As of November 2008, the main way to be involved with Te Reo Marama is by donating or simply by taking up their call to action in your local community.
However, in 2009 Te Reo Marama will be holding a training summit for young leaders to take the cause back to their schools and communities. Watch this space!

SurfAid

Friday, February 20th, 2009

surfaid_logo

www.surfaidinternational.org

What do they do?
The mission of SurfAid International, a non-profit humanitarian organization, is to improve the health and wellbeing of people living in remote areas connected to NZ through surfing. SurfAid is the recipient of the 2007 WANGO (World Association of Non-Governmental Organizations) Humanitarian Award.

How can I get involved?

Donate directly to SurfAid

Schools programme – The SurfAid International Schools Program, sponsored by Billabong, is an excellent way to get involved and interested in a fascinating part of the world and some very important global issues. By organizing fundraisers for SurfAid at your school, you’ll have heaps more opportunities to get involved with the work they do. In 2008, Nick Evemy from Tga Boys College “won” a trip to Indonesia as highest student fundraiser for SurfAid (over $1000) as a branch of the SurfAid schools programme. Billabong underwrote the cost for him and his dad to visit projects we do in the Mentawai Islands. All details are available on SurfAid’s schools website: http://schools.surfaidinternational.org under fundraising.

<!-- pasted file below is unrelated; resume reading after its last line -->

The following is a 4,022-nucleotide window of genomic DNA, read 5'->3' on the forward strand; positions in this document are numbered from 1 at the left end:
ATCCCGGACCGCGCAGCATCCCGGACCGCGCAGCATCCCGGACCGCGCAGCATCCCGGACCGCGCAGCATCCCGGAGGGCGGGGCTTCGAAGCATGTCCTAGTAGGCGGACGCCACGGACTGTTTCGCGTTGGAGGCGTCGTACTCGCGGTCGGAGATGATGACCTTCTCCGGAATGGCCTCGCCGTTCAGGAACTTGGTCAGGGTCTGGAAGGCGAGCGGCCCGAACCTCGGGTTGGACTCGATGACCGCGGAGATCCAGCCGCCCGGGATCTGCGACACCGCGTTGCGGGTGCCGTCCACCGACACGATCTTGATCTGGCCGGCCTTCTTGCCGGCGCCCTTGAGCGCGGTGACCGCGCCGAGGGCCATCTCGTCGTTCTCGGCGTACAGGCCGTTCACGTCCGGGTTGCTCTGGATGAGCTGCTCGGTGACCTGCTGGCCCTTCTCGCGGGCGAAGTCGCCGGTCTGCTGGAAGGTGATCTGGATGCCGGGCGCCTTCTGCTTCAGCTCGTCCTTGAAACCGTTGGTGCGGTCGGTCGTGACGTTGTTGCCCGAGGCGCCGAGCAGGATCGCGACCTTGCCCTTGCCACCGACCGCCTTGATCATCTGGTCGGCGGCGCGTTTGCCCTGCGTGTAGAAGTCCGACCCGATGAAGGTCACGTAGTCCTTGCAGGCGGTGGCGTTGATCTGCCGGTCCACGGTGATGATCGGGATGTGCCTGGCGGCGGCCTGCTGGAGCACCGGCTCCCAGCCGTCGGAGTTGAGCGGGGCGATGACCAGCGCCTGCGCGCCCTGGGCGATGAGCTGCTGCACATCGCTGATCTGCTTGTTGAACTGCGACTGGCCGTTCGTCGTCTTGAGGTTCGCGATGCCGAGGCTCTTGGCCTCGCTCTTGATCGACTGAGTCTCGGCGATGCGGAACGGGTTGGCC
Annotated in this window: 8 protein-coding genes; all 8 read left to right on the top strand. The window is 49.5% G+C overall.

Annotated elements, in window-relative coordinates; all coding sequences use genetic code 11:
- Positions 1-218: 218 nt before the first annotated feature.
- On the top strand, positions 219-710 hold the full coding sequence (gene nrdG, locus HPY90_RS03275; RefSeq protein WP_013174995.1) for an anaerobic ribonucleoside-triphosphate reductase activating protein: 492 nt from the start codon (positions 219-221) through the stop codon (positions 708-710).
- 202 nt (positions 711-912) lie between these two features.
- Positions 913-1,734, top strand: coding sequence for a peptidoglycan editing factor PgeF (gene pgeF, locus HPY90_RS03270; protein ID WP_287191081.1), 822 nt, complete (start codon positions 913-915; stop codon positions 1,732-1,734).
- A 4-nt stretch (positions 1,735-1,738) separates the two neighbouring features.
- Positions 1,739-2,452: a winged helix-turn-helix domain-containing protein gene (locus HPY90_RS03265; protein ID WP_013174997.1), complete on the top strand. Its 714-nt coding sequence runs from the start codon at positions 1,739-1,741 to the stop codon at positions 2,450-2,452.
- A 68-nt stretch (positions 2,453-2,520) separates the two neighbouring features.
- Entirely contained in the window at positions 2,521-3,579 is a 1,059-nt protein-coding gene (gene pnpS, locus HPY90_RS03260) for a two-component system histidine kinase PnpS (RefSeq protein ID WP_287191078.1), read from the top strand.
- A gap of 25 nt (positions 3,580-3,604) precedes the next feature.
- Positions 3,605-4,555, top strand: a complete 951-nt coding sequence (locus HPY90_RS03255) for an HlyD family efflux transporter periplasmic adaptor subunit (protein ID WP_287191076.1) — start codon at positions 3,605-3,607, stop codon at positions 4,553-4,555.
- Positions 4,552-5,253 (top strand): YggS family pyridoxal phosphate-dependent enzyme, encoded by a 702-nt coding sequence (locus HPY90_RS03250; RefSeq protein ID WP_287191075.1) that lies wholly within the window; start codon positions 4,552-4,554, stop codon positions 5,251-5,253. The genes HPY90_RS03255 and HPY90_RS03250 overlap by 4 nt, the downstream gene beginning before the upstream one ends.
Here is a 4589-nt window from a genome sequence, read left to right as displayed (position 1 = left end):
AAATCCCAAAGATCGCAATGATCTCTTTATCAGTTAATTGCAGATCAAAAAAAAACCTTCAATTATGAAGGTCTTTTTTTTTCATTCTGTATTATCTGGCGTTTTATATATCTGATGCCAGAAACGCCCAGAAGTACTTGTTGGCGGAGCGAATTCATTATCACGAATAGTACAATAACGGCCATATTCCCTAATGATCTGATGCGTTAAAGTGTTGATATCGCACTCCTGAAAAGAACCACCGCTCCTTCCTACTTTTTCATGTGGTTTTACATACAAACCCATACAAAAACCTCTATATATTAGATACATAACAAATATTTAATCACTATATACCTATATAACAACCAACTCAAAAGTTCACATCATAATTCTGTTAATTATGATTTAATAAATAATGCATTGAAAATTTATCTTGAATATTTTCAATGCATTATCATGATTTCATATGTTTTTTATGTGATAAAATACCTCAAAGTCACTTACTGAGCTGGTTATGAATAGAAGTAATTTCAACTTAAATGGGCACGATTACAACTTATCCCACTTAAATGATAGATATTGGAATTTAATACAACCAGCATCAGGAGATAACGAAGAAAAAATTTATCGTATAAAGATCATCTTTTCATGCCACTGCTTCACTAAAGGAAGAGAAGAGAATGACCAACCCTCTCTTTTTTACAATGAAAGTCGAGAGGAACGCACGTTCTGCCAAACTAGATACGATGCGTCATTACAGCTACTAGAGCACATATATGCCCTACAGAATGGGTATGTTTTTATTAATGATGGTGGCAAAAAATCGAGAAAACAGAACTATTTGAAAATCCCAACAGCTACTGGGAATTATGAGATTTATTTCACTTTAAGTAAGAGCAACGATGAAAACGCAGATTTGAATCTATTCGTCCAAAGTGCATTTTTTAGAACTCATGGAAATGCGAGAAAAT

Save the Children

Friday, February 20th, 2009

save-children

www.savethechildren.org.nz

What do they do?
Save the Children are a humanitarian organization that fights for children’s rights, both in New Zealand and overseas. They desire to see a world which respects and values each child, a world which listens to children and learns, and a world where all children have hope and opportunity.
How can I get involved?
Sponsor a Child - Help transform the lives of vulnerable children. You can either sponsor a child in a region of your choice, or nominate the money to go to the area of greatest need.
Shop – there are 33 shops all across New Zealand, which all sell quality products for mums, dads, children, grandparents and friends at competitive prices. They are run by volunteers and the funds raised help with Save the Children’s work around the world.